Mayan Apocalypse with red thunder

From Mayans to SVB—attempts to prevent societal collapse throughout history

This is an excerpt of “From Mayans to SVB — attempts to prevent societal collapse throughout history” thought piece that is first published on The Digital Wayfinder, the newsletter by George Siosi Samuels tackling topics from Web3 to Notion AI and ancient history.

Last week, we discussed Fractional Chief Community Officers. This week, we look at Silicon Valley Bank (SVB) again (now that some time has passed), specific (similar) examples from history—from Mayans to Romans to Ashantis, and ways solopreneurs can prepare for incoming issues related to financial systems.

Because, at the end of the day, all communities survive or thrive depending on—in large part—their economic health. As I’ve been learning from places like Guatemala and their Mayan history.

The above tweet of mine got a lot of interest during the week. So I’m going to expand on it a bit further.

It cites the example of the first Bank of United States (chartered June 23, 1913), which collapsed during the Great Depression under similar circumstances to SVB.

The tweet references a quote from Nobel-winning economist Milton Friedman, who argues that the collapse of the banking system during the Great Depression began with a similar bank run on a regional startup-focused bank and was exacerbated by Wall Street’s decision not to guarantee depositors.

The collapse of SVB could have far-reaching consequences beyond Silicon Valley, and the banking system as a whole may be at risk if depositors lose confidence in banks catering to the startup community. There is an interconnectedness of the banking system, which poses a risk due to its concentration in certain industries or regions. It is a warning to regulators and policymakers to remain vigilant in monitoring potential risks to the banking system. According to top Federal Reserve officials, it was a “textbook case of mismanagement.”

Similar situations, different times—Mayans, Romans, and Ashantis

Mayan man

The SVB fiasco may have been thwarted recently with a buyout and the U.S. government swooping in to protect depositors (at least). But throughout human history, numerous governments and elite groups have attempted to prevent societal collapse. Unfortunately, in the long run, they were not always successful.

So here are some examples we can hopefully learn from:

  1. The Maya Civilization: As I’ve been learning in Guatemala, the ancient Maya civilization was a sophisticated society that thrived in Central America for over a thousand years. However, it eventually collapsed around 900 AD due to a combination of factors, including environmental degradation, warfare, and political instability. Despite the efforts of Maya rulers to maintain their power and prevent societal collapse, they were ultimately unsuccessful.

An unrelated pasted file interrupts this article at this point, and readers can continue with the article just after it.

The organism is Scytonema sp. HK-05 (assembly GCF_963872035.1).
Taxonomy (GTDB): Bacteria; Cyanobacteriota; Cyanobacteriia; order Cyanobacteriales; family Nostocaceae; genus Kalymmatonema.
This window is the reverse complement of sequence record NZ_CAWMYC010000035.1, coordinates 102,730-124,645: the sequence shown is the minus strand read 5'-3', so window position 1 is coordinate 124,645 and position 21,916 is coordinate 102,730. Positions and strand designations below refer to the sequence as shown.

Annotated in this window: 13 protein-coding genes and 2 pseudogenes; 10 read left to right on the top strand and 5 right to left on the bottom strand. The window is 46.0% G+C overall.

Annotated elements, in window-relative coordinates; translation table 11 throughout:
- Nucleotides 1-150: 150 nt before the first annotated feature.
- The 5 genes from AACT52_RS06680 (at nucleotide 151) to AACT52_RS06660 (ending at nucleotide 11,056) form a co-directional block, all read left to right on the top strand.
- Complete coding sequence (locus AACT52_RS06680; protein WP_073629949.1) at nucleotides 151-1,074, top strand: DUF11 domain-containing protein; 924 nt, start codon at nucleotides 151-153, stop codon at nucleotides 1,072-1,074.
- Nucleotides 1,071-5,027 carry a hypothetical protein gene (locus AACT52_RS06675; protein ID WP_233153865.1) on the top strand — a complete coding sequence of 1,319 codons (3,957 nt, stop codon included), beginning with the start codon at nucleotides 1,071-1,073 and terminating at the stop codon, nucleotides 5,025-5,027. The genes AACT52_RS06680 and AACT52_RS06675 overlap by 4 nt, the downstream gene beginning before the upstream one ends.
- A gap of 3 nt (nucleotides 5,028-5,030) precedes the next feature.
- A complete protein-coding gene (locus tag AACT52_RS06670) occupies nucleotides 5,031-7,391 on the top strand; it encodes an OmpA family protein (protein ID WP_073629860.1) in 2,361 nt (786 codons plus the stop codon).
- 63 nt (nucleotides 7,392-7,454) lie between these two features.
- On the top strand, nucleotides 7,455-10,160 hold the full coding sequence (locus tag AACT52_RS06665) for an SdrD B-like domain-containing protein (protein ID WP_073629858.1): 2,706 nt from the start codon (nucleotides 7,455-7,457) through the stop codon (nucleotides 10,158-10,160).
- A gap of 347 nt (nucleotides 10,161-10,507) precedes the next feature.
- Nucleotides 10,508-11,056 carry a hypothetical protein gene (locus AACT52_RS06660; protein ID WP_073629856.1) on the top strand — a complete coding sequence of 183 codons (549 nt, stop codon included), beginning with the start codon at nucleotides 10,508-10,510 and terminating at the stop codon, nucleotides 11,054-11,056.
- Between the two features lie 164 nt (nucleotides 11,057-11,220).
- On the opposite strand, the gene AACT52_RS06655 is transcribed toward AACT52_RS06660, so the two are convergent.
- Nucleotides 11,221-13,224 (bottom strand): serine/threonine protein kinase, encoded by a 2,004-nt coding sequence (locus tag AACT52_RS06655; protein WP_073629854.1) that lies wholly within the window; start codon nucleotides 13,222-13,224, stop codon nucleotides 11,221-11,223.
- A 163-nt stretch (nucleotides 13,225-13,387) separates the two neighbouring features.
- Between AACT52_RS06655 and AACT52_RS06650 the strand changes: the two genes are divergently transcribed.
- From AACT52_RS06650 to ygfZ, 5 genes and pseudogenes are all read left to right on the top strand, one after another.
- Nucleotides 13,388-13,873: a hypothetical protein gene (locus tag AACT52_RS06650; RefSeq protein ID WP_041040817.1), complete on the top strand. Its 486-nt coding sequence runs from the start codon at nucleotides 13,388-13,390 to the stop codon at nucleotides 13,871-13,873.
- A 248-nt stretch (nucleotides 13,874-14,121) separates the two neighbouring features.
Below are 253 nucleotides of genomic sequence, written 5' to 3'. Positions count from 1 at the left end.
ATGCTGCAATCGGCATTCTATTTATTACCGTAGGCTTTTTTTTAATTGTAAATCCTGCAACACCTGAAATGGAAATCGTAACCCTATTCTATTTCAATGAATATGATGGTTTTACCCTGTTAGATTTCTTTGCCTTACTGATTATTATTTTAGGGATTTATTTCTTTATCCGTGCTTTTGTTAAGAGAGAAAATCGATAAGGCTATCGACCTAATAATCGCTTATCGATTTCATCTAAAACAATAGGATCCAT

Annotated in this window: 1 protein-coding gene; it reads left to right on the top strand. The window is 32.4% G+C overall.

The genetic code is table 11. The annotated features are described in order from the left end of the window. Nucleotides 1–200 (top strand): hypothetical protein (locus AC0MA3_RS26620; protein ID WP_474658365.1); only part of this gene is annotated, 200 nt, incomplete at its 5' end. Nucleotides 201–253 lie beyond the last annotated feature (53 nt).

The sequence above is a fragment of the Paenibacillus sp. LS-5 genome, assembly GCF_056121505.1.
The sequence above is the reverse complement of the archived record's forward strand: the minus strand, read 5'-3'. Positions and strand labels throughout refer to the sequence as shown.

2. The Roman Empire: The Roman Empire was one of the most powerful empires in ancient history. However, it eventually collapsed due to a combination of factors, including economic instability, political corruption, military overspending, and invasions by barbarian tribes. Despite the efforts of several emperors to reform the empire, such as Diocletian and Constantine the Great, they were ultimately unable to prevent its collapse.
  3. The Ashanti of Ghana: Many mythological tales also depict attempts by governments and elite groups to prevent societal collapse but ultimately fail. One example is the tale of the Ashanti Empire in Ghana. According to legend, the Ashanti Empire was founded by a powerful king named Osei Tutu in the late 17th century. The empire eventually declined due to a combination of factors, including European colonization, internal power struggles, and economic instability. Despite the efforts of several Ashanti kings to maintain their power and prevent societal collapse, they were ultimately unsuccessful.

These examples serve as a reminder of the fragility of civilization and the need for constant vigilance and adaptation to changing circumstances.

Solopreneurs and bank runs

But what does this have to do with solopreneurs? Folks like yourself who may be running your own business or looking to start one?

As a solopreneur, it is important to prepare for any potential bank runs. One tip is to diversify your funds across multiple banks and financial institutions. Platforms such as Wise, PayPal (NASDAQ: PYPL), and Revolut can provide convenient and low-cost options for international money transfers and currency exchange. I personally use Wise (affiliate link) and Revolut for both business and personal.

Holding funds in multiple accounts can help to mitigate the risk of any one platform experiencing issues or collapses. It is also important to research the financial stability and regulatory compliance of any platform or institution before entrusting them with your funds.

In conclusion, the collapse of SVB is a reminder of the interconnectedness of the banking system and the need for constant vigilance in monitoring potential risks. History is filled with examples of governments and elite groups attempting to prevent societal collapse but ultimately failing—so always better to be prepared than surprised. Solopreneurs can learn from these examples by preparing for potential bank runs and diversifying their funds across multiple platforms and institutions.

Read the full piece and subscribe to The Digital Wayfinder newsletter by George Siosi Samuels here.

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